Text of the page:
Thomas Aquinas and the Fourteenth Century Scholastics

Thomas Aquinas
Thomas Aquinas

Thomas Aquinas, great theologian and Scholastic philosopher, took up the sword of reason and wielded it in defense of the Christian faith. His goal was to prove that faith can be supported by reason, and that they’re in harmony with one another.

A few of his arguments in defense of there being an all powerful, all good, all wise God, Lord over all, go as follows.

  • Imagine that there is a stick and rock, and you want to push the rock. Well, you can use your hand to actualize the stick, which can then go over to the rock and move it. But, you realize that your hand isn’t moving on its own; it itself is being set into motion by other forces, such as the muscles and nerves in your arm. But your arm is being set in motion by your brain and still more muscles and nerves in the rest of your body. However, if you want to go farther, you can argue that even your brain isn’t truly the source of the ultimate actualization of our rock. There has to be some person, place, or thing that is pure actuality, and that being we know as God.
  • This God has to be one, because he has no unrealized potential. Imagine if you have two pencils. You can distinguish one from the other based on length, or by a scratch or two. However, both pencils had the potential to be exactly the same. Just, they haven’t actualized their potentiality, or ability, to be a certain length, or have certain dents. However, if there were multiple gods, they couldn’t be distinguished, because God is complete actuality; he is pure actuality, he has no unrealized potential.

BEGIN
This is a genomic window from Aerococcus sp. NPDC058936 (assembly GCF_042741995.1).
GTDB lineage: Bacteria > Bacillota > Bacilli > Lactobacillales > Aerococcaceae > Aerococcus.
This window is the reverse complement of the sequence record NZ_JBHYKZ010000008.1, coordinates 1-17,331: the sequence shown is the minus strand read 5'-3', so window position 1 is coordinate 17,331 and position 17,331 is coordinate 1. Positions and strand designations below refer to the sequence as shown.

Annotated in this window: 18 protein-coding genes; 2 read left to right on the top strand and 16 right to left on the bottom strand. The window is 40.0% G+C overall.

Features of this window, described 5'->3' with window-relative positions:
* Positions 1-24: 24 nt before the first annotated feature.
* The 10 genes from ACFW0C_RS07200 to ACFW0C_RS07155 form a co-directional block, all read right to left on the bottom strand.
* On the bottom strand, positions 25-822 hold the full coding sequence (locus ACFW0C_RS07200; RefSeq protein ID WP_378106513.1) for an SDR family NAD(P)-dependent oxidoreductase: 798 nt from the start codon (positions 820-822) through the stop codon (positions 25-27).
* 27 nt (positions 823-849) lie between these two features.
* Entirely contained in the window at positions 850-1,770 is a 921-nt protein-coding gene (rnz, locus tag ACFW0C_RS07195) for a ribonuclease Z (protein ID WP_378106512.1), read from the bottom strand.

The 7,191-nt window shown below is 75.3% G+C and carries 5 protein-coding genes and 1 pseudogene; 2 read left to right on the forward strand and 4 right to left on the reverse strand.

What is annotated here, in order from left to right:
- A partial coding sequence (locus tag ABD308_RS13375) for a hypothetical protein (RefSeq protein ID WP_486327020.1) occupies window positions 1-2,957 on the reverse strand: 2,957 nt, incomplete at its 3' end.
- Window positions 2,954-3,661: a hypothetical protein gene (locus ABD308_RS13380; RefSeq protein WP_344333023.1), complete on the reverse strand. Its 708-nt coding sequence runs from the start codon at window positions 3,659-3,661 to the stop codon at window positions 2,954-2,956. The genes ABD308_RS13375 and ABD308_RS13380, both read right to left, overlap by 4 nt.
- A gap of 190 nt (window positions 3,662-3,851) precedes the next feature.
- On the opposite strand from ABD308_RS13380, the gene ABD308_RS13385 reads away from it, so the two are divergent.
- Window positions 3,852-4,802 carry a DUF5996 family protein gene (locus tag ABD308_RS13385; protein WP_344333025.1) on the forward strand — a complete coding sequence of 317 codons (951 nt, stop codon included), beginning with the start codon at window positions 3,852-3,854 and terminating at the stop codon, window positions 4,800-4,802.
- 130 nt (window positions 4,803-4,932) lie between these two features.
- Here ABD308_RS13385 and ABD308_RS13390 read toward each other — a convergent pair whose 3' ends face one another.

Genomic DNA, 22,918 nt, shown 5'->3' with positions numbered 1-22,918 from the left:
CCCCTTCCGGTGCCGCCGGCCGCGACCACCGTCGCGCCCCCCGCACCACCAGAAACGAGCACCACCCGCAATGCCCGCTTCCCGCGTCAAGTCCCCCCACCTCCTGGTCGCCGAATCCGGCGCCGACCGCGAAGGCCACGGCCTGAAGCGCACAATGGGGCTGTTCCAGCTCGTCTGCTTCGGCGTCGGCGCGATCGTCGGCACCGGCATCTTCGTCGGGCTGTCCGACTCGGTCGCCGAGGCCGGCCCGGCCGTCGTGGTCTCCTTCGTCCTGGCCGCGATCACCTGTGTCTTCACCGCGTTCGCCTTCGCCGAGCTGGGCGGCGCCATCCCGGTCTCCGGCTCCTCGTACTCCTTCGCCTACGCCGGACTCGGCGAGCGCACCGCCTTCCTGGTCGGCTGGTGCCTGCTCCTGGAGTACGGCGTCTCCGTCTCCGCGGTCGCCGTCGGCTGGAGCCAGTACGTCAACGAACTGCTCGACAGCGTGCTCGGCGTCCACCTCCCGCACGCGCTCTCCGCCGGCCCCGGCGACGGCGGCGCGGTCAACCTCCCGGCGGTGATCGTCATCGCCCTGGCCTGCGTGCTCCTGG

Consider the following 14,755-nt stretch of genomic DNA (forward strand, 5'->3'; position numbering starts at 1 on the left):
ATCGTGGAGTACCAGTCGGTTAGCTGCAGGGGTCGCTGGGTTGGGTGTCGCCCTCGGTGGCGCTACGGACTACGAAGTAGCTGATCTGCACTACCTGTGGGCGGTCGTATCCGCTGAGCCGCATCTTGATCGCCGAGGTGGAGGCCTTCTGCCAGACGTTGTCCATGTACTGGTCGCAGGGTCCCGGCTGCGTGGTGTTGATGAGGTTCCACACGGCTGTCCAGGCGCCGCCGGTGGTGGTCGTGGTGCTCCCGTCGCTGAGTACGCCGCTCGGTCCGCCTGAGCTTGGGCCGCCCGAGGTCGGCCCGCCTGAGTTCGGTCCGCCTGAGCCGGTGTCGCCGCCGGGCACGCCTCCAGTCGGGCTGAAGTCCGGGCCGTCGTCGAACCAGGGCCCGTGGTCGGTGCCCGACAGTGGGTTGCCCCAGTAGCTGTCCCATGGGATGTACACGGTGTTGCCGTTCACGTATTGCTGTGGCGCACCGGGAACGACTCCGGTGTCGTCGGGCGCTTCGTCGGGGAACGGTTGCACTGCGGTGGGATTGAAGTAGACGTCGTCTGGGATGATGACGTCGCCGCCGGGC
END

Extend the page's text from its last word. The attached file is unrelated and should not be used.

• Since this being is pure actuality with no unrealized potentiality, we must therefore come to the conclusion that he has all perfected attributes. He has perfect wisdom, perfect knowledge, perfect sight, perfect hearing, perfect love, perfect justice, and the like. You could try to argue against this by saying that, if he bears all attributes, then he must also be perfectly stupid, perfectly blind, perfectly deaf, and perfectly tyrannical. However, all of these things are not actually things… they’re a lack of a thing. If a room is cold, it lacks heat. If that same room is also dark, it lacks light. For instance, we could shine a darkness flashlight at something. So, stupidity is a lack of knowledge. God cannot lack anything, since that would mean he had unactualized potential.
  • Since this being contains all perfected attributes, he cannot not be bound with matter. He is outside of space and time, as these things would make it impossible for him to have perfect attributes. No one can have perfect sight, or perfect knowledge, because their eyes and brains are quite incapable of those things. The only way for God to fully realize all his potentiality is to be a spirit.
William of Ockham
William of Ockham